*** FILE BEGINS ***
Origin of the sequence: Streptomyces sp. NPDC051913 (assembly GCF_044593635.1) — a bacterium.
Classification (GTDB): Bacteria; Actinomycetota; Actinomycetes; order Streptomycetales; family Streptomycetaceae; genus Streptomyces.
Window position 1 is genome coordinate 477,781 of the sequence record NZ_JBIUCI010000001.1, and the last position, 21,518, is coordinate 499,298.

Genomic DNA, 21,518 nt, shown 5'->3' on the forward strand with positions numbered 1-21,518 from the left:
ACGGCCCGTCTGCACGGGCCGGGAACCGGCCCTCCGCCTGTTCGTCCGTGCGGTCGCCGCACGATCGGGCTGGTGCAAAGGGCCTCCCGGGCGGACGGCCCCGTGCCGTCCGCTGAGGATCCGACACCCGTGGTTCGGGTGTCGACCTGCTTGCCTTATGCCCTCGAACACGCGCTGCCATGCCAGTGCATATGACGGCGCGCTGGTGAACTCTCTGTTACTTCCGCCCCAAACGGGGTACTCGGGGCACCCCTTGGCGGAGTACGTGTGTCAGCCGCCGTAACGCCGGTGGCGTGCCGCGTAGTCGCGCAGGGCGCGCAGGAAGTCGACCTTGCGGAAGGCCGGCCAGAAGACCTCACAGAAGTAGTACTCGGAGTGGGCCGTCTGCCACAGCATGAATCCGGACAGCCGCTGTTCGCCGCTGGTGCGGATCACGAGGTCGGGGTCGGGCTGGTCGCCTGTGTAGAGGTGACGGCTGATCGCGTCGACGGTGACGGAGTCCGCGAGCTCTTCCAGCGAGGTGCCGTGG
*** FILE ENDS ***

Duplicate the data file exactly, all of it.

Origin of the sequence: Streptomyces sp. NPDC051913 (assembly GCF_044593635.1) — a bacterium.
Classification (GTDB): Bacteria; Actinomycetota; Actinomycetes; order Streptomycetales; family Streptomycetaceae; genus Streptomyces.
Window position 1 is genome coordinate 477,781 of the sequence record NZ_JBIUCI010000001.1, and the last position, 21,518, is coordinate 499,298.

Genomic DNA, 21,518 nt, shown 5'->3' on the forward strand with positions numbered 1-21,518 from the left:
ACGGCCCGTCTGCACGGGCCGGGAACCGGCCCTCCGCCTGTTCGTCCGTGCGGTCGCCGCACGATCGGGCTGGTGCAAAGGGCCTCCCGGGCGGACGGCCCCGTGCCGTCCGCTGAGGATCCGACACCCGTGGTTCGGGTGTCGACCTGCTTGCCTTATGCCCTCGAACACGCGCTGCCATGCCAGTGCATATGACGGCGCGCTGGTGAACTCTCTGTTACTTCCGCCCCAAACGGGGTACTCGGGGCACCCCTTGGCGGAGTACGTGTGTCAGCCGCCGTAACGCCGGTGGCGTGCCGCGTAGTCGCGCAGGGCGCGCAGGAAGTCGACCTTGCGGAAGGCCGGCCAGAAGACCTCACAGAAGTAGTACTCGGAGTGGGCCGTCTGCCACAGCATGAATCCGGACAGCCGCTGTTCGCCGCTGGTGCGGATCACGAGGTCGGGGTCGGGCTGGTCGCCTGTGTAGAGGTGACGGCTGATCGCGTCGACGGTGACGGAGTCCGCGAGCTCTTCCAGCGAGGTGCCGTGG